Checking in at 4th in JFTC's Top 25 Under 25, and thus narrowly qualifying for a Champions League Spot, is Tanner Pearson:
|Rank||Player||DOB||Nationality||Draft||Vote Total||Last Year|
|4||Tanner Pearson||8/10/1992||CAN||30 (1st), 2012||306||
I've already written about Pearson's 2013-14 in his season review, so I'll spend this article discussing whether Tanner Pearson's second season has built on a very promising first effort.
First, his underlying numbers look good, with a positive Corsi relative in roughly team-average zone starts. One danger in evaluating Pearson is that he spends a lot of time with very good players: so far he's spent about 60% of his ice time with Tyler Toffoli and Jeff Carter, an assignment that would make anyone (except Dan Carcillo) look good. But the with-or-without-yous suggest Pearson has not been a mere passenger on the 70s line this year. Carter and Toffoli are better with Pearson (about 57%) than without (about 55%). Pearson is probably not quite as good at driving play as his two linemates, but he's definitely been a positive force in that area.
Pearson scored 7 goals in his first 9 games, then 4 goals in his next 31 games. Remembering that Pearson gets little power play time, that's excellent scoring ability. Pearson easily leads the Kings in 5v5 goals/60 and ranks 18th in the NHL. However, his success here is to a large extent unsustainable. While Pearson's shot rate has improved a bit from last year, he is still pretty average at shot generation. His success comes from him scoring on 16.47% of his 5v5 shots, which he won't be able to keep up.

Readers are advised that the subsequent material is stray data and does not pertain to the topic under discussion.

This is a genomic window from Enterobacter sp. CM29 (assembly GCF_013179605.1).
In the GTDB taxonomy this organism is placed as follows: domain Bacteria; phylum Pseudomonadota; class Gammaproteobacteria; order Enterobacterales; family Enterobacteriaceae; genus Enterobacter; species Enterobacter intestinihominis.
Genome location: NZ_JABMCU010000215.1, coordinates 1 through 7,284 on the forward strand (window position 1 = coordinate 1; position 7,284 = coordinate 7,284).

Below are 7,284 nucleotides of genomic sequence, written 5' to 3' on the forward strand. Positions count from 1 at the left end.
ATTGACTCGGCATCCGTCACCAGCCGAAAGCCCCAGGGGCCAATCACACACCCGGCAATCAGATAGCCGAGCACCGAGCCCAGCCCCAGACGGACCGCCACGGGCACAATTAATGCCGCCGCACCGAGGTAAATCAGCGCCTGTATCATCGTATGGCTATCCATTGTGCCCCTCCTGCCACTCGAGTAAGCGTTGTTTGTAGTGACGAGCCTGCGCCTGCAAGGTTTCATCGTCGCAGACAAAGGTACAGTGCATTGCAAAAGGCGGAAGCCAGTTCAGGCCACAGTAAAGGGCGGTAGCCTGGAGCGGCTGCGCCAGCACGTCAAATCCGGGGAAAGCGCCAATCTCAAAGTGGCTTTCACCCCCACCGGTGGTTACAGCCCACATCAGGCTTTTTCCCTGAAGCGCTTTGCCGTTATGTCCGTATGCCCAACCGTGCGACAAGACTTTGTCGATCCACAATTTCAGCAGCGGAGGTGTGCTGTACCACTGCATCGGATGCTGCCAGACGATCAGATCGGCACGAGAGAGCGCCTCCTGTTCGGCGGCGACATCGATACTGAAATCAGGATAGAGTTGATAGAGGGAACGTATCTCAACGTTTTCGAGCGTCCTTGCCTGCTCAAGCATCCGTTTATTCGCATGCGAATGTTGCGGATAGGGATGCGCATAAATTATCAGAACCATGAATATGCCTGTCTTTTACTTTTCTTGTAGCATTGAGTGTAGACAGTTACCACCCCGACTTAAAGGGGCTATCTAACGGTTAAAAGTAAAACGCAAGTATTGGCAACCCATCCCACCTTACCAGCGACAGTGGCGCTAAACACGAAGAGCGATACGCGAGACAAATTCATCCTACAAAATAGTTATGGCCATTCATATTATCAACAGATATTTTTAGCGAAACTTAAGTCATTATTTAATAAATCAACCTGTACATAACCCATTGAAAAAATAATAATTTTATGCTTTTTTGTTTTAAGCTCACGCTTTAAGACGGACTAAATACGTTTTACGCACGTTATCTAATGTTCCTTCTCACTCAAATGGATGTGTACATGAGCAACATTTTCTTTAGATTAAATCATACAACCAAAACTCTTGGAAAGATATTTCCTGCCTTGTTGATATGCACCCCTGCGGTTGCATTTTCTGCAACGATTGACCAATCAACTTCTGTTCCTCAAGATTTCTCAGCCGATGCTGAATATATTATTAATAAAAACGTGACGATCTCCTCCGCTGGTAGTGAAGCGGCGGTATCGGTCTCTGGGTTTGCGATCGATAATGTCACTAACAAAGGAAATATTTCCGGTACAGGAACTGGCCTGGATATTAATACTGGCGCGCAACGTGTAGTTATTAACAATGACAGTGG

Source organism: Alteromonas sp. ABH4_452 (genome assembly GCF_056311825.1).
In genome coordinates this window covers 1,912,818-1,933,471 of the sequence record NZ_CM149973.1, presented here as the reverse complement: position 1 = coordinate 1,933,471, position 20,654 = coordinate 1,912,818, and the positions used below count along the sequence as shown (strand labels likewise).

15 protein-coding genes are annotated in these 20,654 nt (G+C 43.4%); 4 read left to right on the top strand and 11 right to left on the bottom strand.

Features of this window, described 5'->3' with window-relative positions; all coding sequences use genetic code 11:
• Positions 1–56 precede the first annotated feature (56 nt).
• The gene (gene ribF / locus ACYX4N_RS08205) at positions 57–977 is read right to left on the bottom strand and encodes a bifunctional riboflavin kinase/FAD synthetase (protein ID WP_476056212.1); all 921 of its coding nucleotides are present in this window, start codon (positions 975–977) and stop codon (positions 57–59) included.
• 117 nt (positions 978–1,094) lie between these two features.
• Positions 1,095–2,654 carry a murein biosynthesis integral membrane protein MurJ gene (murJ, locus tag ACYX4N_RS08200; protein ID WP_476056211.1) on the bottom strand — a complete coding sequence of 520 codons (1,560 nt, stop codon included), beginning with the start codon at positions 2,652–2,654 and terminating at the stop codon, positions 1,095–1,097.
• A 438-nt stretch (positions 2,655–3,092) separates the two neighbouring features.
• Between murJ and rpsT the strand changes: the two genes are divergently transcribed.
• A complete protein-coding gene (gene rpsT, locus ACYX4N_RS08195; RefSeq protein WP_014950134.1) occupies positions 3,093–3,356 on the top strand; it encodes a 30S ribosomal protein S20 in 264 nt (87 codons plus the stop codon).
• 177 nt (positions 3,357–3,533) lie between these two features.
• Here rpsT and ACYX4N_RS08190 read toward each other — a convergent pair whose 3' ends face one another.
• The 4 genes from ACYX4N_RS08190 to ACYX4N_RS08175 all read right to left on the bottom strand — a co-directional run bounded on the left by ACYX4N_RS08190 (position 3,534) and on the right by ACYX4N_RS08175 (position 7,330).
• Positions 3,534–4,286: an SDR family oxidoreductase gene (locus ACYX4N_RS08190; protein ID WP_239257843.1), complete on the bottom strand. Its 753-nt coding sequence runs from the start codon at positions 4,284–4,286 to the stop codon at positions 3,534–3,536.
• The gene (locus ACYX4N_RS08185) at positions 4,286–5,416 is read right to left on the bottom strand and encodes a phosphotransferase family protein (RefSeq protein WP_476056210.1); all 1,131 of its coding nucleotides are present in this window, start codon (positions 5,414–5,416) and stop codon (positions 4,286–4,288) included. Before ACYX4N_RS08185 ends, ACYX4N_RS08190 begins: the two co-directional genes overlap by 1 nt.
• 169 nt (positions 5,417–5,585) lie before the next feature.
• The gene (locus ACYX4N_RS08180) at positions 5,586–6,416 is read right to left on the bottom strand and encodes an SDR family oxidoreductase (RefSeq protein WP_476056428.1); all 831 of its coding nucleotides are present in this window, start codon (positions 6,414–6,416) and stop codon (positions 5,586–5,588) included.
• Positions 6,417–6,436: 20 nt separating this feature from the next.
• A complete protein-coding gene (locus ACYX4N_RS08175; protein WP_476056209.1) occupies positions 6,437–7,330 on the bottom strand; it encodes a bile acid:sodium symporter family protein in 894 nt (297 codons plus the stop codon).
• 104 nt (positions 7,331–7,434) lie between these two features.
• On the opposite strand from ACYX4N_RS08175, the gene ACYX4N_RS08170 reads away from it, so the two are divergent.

Since Pearson is fast, aggressive, and controls the puck well, I could see him putting up high shot rates in the future. As things stand now, Pearson is an above-average second line forward with the upside to be a bit more than that someday. Since he has a cap hit of less than $1 million, that's extremely valuable to the Kings.
Of course, Pearson won't be underpaid forever. He's an RFA after this year, and the Kings will have to decide whether to sign him to a large contract that keeps long-term costs down, or a one-or-two-year bridge deal that keeps his cap hit very low but may cause higher costs down the road. The bridge deal probably makes the most sense--the Kings have a good enough roster that they should be looking to maximize their title odds over the two years. Signing Pearson (and Toffoli) to bridge deals would let the Kings ice the strongest possible teams in 2015-16 and 2016-17, and for a team that can contend now, that's worth some long-term pain.
Pearson doesn't quite have the scoring and play-driving dynamism of Tyler Toffoli, in my opinion, and so (spoiler alert) ranks behind his linemate in the top 25 under 25. But he looks like a solid building block for the Kings and so far, his 2015 has justified his high ranking. What do you think?